Adopting a phase-appropriate solid-form journey: what’s the best approach?
The need for better strategies during the product lifecycle
Most drug products are administered as solids, with the solid-form properties of active pharmaceutical ingredients (APIs) having a significant impact on a drug’s solubility, dissolution rate, stability, hygroscopicity and bioavailability. Solid form screening and selection has therefore become an important activity at all stages of drug development. However, with increasing demands on developers to balance cost pressures with the need for rapid progression, especially in the early stages, the industry is calling for better strategies that pay attention to the specific requirements at different stages in the product lifecycle. With this in mind, could a more phase-appropriate approach to solid-state present the best option?
A collaborative approach to development
Many developers are now coming round to this way of thinking. There is a growing realisation that API development and manufacturing requires an iterative approach with collaborative input from medicinal chemists, solid form scientists, development chemists and formulation scientists. Adopting a phase-appropriate approach, that considers input, objectives and deliverables from multiple groups, can provide developers with a ‘road map’ to ensure screening activities become increasingly comprehensive as the needs and technical requirements at each development stage evolve. As understanding increases, the overall timeframe to appropriate selection can be reduced. If the right studies have been conducted using the right materials and in a logical order, progression to first in human studies is more efficiently achieved.
Meeting different objectives along the development journey
Every drug candidate is different, and the solid-form strategies required for an API will vary over the course of development. However, taking a phase-appropriate (and inclusive) approach means that the path for solid form studies can typically progress in a way that achieves specific objectives at the varying stages.
Discovery and lead optimisation should involve a robust set of physiochemical parameters being laid down as markers for the competing analogues in play. This includes a simple response to changes in pH/and solubility, Log P, presentation form (oil, solid, amorphous, crystalline), and whether a salt can form and aid in isolation/development.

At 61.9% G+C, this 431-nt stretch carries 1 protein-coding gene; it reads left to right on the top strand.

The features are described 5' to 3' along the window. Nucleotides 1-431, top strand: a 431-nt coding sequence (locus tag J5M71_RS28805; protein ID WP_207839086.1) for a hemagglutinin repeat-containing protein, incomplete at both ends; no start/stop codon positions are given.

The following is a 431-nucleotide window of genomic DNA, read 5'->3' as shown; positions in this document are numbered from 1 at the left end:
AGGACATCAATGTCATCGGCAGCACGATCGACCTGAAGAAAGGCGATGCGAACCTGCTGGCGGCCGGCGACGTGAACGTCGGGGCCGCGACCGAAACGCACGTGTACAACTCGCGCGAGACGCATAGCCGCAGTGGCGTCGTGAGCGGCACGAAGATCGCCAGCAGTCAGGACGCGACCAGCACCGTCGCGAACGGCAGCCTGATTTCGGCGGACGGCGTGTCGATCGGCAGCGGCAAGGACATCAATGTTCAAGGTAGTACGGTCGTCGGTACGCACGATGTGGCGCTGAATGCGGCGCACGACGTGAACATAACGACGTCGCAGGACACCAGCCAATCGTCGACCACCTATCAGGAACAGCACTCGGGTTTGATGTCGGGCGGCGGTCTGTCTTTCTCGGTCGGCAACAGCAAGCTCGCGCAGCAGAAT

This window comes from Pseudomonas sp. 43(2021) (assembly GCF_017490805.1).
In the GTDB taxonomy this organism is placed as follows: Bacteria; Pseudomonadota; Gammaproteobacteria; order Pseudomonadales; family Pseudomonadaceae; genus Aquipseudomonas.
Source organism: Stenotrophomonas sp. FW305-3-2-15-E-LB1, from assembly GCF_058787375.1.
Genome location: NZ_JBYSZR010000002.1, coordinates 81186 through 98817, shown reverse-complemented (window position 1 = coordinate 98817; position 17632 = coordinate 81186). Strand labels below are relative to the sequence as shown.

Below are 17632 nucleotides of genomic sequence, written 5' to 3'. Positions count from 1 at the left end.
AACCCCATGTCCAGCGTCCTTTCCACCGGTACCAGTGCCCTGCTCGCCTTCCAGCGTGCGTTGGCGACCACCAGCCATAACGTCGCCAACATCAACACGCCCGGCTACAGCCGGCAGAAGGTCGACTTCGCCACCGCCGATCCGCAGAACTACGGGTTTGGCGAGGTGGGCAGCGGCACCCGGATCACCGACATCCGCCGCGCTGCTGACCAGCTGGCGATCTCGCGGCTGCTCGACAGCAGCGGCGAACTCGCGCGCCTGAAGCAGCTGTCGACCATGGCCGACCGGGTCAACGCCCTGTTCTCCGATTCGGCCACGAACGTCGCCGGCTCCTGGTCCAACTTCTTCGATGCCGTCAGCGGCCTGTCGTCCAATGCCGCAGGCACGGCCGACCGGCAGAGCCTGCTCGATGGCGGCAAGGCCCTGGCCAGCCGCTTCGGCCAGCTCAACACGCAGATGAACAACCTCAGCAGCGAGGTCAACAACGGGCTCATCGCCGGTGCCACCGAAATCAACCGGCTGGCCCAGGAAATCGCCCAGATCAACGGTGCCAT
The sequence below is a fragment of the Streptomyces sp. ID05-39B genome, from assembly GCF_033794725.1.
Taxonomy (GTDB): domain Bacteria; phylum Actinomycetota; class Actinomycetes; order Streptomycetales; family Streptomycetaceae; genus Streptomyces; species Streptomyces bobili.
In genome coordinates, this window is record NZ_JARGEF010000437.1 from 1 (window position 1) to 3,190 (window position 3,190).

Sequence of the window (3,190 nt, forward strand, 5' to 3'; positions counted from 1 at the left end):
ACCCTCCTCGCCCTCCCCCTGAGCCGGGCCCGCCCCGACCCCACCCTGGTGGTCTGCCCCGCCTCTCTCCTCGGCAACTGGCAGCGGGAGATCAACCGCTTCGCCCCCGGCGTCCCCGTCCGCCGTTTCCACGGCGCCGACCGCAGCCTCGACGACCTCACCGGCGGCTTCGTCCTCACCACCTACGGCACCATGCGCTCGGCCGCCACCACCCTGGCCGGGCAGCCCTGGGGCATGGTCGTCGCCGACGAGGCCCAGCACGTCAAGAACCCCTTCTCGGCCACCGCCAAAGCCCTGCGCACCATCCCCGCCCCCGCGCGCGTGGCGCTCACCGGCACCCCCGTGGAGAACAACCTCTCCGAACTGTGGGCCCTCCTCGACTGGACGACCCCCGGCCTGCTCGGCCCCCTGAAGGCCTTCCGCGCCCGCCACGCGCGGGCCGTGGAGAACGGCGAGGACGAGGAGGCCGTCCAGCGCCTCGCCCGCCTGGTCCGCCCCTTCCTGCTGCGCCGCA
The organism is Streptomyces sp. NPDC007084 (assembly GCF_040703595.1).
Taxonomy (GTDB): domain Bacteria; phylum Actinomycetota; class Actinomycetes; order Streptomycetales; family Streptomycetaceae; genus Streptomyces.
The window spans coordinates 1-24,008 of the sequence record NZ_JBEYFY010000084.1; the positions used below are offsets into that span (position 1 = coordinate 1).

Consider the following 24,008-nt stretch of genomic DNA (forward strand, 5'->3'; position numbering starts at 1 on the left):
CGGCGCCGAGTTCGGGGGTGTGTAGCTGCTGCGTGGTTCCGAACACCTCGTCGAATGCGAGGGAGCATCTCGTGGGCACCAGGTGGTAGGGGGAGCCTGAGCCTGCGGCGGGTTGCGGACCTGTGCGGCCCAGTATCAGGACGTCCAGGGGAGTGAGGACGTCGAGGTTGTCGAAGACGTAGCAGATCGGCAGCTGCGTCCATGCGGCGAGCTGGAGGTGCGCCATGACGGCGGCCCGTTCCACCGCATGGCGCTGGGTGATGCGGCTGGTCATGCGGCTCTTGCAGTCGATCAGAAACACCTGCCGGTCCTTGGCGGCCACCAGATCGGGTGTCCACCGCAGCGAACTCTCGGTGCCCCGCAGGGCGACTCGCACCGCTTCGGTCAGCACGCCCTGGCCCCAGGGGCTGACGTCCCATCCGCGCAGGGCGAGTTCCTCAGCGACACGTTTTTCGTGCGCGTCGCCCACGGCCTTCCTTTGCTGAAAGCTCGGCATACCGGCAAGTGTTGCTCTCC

Early and late development considerations
Early development should involve robust assessment of the various solid form versions and candidates available for progression such as a salt versus an API. This may encompass solubility across a range of pH, solid stability, solution stability, crystallinity, and thermal properties. The choices must also deliver against chemical development needs, including robustness of process, purge of impurity and process efficiency. Also required is a good understanding of how the various presentations of each version may influence the development of the drug product such as powder flow, bulk density, and morphology for simple solid dose formulations. This information provides development groups with options to consider as material transitions through Phase 1.
Late phase development should further challenge the processes in place versus the necessary specification and ensure that the solid form of choice delivers routinely against performance targets. Normally this encompasses a broader polymorphism study that may or may not identify competing versions that provide additional protection from an IP standpoint. This ensures that as scale increases and the route and impurity profile become fixed, no new forms emerge to de-rail the development programme resulting in delays. A process risk assessment should also be in place supported by a robust form and crystallisation development programme.
Road mapping to a more efficient route to market
The solid form of an API will have a significant impact on drug development activities; therefore, these studies can help to develop an extensive understanding of the solid form landscape and provide the aforementioned ‘road map’ of possible form transformations. Building a strategy for solid-state that is phase-appropriate and considers the necessary requirements at the right time in the development lifecycle can be a useful tool in establishing a more efficient and cost-effective route to market.